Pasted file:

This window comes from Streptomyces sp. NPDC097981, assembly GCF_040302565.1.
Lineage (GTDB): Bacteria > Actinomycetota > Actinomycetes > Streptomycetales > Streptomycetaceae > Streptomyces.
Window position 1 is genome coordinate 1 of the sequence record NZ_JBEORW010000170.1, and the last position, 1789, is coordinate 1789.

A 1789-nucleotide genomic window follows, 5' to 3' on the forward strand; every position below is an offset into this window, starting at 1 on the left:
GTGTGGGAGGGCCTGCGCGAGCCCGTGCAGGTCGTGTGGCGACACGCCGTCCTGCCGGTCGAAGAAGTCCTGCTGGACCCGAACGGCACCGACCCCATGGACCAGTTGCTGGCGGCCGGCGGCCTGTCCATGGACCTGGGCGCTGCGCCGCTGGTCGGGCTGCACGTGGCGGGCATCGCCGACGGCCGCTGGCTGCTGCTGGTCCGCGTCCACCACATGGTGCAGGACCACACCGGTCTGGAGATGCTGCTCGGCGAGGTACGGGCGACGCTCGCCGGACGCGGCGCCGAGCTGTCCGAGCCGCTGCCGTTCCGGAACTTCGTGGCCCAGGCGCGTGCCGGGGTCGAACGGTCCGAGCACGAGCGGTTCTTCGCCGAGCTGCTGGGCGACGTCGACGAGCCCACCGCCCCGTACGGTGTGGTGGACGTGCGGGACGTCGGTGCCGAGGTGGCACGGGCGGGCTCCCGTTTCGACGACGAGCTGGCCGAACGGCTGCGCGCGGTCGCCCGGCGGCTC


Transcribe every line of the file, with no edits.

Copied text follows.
This window comes from Streptomyces sp. NPDC097981, assembly GCF_040302565.1.
Lineage (GTDB): Bacteria > Actinomycetota > Actinomycetes > Streptomycetales > Streptomycetaceae > Streptomyces.
Window position 1 is genome coordinate 1 of the sequence record NZ_JBEORW010000170.1, and the last position, 1789, is coordinate 1789.

A 1789-nucleotide genomic window follows, 5' to 3' on the forward strand; every position below is an offset into this window, starting at 1 on the left:
GTGTGGGAGGGCCTGCGCGAGCCCGTGCAGGTCGTGTGGCGACACGCCGTCCTGCCGGTCGAAGAAGTCCTGCTGGACCCGAACGGCACCGACCCCATGGACCAGTTGCTGGCGGCCGGCGGCCTGTCCATGGACCTGGGCGCTGCGCCGCTGGTCGGGCTGCACGTGGCGGGCATCGCCGACGGCCGCTGGCTGCTGCTGGTCCGCGTCCACCACATGGTGCAGGACCACACCGGTCTGGAGATGCTGCTCGGCGAGGTACGGGCGACGCTCGCCGGACGCGGCGCCGAGCTGTCCGAGCCGCTGCCGTTCCGGAACTTCGTGGCCCAGGCGCGTGCCGGGGTCGAACGGTCCGAGCACGAGCGGTTCTTCGCCGAGCTGCTGGGCGACGTCGACGAGCCCACCGCCCCGTACGGTGTGGTGGACGTGCGGGACGTCGGTGCCGAGGTGGCACGGGCGGGCTCCCGTTTCGACGACGAGCTGGCCGAACGGCTGCGCGCGGTCGCCCGGCGGCTC